sharing in governance of extractive industries
The world’s biggest banks are continuing to fuel climate change through the financing of extreme fossil fuels (Banktrack, 2017). The funding provided by banks for extreme fossil fuels (like tar sands, Arctic and ultra-deep offshore oil), coal mining and coal power remains worrying, despite a steep decline in 2016.
Coal mining: While many U.S. and European banks have begun to put policies in place to curb financing for coal mining, in the last three years major banks have financed it to the tune of $57.92 billion. Bank of China and the three other Chinese megabanks are at the top of the list, with Deutsche Bank as the top Western banker of coal mining. (Banking on Climate Change Report, 2017)
Coal power: With no room in the global carbon budget for new coal, as well as a need for winding down existing coal plants, it is worrying that financing for coal power is on an upward trend in the last three years. Overall, big banks financed $74.71 billion of coal power, led by China Construction Bank and its three other Chinese peers, with JPMorgan (Banking on Climate Change Report, 2017)
In my humble opinion, it has been more than sufficiently demonstrated and concluded that coal mining and power operations belong to the 19th or 20st century. Don’t we all know that they have grave impact for the climate which we cannot afford any longer? Furthermore, these coal mine operations require huge amounts of land and are very often ‘risky business’ with not a very bright track record causing serious pollution, impacting the health of surrounding communities, and very often violating fundamental human rights (like forced resettlements, contaminating critical drinking water supplies, destroying community livelihoods or responding violently to peaceful protesters).
Coal should be phased out as soon as possible; this also implies that special efforts are needed to provide new future perspectives for the (few) people employed in this sector. Alternatives in f.e. renewable energy are plenty, available and feasible.
I strongly believe that very often it ‘just’ takes some courage (and political will) to take clear decisions in the best interest of the society as a whole. Although this ‘best interest’ is not seldom interpreted quite confusingly when politics come into play, allow me to argue that in the case of coal mine, the picture is pretty clear: coal is out; there are far better and cheaper alternatives available.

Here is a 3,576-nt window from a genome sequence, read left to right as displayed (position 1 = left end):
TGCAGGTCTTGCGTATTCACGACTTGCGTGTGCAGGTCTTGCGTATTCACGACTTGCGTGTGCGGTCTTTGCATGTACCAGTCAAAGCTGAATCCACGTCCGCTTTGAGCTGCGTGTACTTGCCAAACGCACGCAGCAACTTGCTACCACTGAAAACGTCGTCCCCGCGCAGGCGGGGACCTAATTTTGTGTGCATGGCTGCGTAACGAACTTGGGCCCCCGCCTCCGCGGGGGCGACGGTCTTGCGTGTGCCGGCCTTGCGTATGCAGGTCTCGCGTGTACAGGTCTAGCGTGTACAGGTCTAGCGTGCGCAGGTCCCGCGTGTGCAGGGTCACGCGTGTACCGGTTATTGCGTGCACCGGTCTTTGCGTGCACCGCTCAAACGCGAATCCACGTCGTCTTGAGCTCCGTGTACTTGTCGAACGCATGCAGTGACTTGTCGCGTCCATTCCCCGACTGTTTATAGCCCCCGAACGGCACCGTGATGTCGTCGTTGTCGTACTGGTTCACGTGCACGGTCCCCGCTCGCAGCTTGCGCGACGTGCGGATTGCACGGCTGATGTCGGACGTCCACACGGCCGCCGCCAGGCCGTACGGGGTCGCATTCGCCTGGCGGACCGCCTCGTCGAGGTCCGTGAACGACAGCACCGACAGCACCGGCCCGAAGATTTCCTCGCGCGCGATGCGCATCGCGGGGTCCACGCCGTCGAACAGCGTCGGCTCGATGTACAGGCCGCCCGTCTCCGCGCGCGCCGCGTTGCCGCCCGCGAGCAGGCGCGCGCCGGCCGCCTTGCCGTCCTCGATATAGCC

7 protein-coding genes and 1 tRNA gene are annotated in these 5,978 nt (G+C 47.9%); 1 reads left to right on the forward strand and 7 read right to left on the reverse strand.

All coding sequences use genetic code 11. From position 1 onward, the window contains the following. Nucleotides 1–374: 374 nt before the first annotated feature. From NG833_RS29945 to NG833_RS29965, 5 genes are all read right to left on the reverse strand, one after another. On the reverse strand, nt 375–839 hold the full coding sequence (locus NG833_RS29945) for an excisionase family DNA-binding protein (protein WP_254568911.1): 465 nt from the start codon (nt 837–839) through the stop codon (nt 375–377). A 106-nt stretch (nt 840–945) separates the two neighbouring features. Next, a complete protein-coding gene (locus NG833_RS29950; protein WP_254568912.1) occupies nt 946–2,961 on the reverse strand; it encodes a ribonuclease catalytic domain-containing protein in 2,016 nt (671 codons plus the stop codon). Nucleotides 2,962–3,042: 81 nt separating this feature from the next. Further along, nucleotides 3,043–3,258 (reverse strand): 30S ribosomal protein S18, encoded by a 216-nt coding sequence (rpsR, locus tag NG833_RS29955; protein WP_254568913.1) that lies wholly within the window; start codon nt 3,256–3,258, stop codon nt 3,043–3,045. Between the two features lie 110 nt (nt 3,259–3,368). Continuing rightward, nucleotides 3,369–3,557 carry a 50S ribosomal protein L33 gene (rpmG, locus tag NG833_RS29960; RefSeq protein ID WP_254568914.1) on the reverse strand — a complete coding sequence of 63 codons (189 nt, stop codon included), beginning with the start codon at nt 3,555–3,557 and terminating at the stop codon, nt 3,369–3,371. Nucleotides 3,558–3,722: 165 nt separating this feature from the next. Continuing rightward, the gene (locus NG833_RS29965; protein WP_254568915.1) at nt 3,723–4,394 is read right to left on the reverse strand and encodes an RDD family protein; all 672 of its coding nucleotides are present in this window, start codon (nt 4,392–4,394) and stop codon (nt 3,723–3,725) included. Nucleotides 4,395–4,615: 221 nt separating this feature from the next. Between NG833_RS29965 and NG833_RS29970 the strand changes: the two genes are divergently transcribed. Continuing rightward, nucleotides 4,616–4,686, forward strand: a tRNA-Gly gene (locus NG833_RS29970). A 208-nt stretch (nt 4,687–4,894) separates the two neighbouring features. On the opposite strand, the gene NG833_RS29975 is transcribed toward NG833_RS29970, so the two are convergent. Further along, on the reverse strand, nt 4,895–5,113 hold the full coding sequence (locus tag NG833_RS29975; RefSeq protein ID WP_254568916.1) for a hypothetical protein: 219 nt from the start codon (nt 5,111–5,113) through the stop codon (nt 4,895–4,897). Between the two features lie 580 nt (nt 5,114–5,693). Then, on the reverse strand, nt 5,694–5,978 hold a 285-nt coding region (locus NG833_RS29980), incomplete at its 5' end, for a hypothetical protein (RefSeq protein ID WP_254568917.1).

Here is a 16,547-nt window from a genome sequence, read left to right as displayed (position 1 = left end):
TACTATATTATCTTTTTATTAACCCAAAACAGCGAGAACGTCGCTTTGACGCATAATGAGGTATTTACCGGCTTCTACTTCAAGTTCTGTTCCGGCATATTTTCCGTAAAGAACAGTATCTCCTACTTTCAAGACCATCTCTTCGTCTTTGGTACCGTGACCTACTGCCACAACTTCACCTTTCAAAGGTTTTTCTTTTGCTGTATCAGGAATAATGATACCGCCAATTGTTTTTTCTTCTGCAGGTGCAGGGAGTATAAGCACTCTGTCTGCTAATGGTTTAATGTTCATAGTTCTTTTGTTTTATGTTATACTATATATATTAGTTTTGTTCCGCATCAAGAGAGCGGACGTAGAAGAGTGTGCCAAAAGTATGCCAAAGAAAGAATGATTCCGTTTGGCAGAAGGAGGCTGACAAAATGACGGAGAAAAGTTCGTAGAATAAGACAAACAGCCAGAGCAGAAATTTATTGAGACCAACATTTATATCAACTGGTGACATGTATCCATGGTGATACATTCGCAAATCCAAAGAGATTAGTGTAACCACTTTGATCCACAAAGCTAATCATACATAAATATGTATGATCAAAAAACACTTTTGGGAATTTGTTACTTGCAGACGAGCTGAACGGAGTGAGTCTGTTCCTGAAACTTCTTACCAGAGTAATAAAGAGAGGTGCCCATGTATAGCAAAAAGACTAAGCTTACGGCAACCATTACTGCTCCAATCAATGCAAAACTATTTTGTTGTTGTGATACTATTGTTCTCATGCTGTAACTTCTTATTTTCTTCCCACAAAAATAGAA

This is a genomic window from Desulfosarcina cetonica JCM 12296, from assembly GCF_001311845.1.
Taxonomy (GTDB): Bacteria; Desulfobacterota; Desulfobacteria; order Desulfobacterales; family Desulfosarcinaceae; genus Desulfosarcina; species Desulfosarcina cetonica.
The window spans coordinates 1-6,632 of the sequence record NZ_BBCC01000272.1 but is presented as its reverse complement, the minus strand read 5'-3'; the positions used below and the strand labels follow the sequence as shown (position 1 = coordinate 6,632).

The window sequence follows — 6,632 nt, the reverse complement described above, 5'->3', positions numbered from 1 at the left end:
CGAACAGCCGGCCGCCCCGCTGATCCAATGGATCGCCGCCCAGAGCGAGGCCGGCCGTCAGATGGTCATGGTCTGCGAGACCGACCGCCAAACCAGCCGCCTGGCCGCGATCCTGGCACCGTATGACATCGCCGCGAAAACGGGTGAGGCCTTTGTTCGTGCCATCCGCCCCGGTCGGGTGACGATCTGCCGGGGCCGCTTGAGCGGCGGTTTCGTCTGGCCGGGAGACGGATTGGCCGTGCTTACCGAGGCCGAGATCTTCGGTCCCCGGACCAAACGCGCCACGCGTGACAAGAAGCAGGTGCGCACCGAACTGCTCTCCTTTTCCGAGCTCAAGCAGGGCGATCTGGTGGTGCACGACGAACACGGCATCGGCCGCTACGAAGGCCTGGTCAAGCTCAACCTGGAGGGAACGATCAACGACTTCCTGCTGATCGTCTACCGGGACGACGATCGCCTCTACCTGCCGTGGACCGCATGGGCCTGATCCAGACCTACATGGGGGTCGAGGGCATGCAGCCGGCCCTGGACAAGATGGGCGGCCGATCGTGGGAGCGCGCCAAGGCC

Banks are a key player to support a transition towards more sustainable living and livelihoods. In their role to serve the best interest of the societies they operate in, bank should adopt and implement policies that ensure rapid phase-out their investments in fossil fuels. However, various reports, just like the one of Banktrack, continue to be published demonstrating that banks still are funding the exacerbation of climate change. Their message is clear: “banks must bring their business practices into alignment with a 1.5° world, while respecting human rights and Indigenous rights…”.
How can we get banks to really become a part of the solution instead of financing the problem? How to we push banks to stay away from these climate change fueling projects and companies? How can we ensure banks to respect their (at least moral) obligation to defend human rights? How can we get banks to adopt and implement broad-based commitments to phase-out financing for the coal industry? It is through growing public pressure or do we need to wait till there is a sufficiently lower financial return on their risky investment?
Can you share of any good practices of financial institutions in the countries that you work in that stepped away from coal mining?
Read the report here: https://www.banktrack.org/news/fossil_fuel_finance_report_card_2017...
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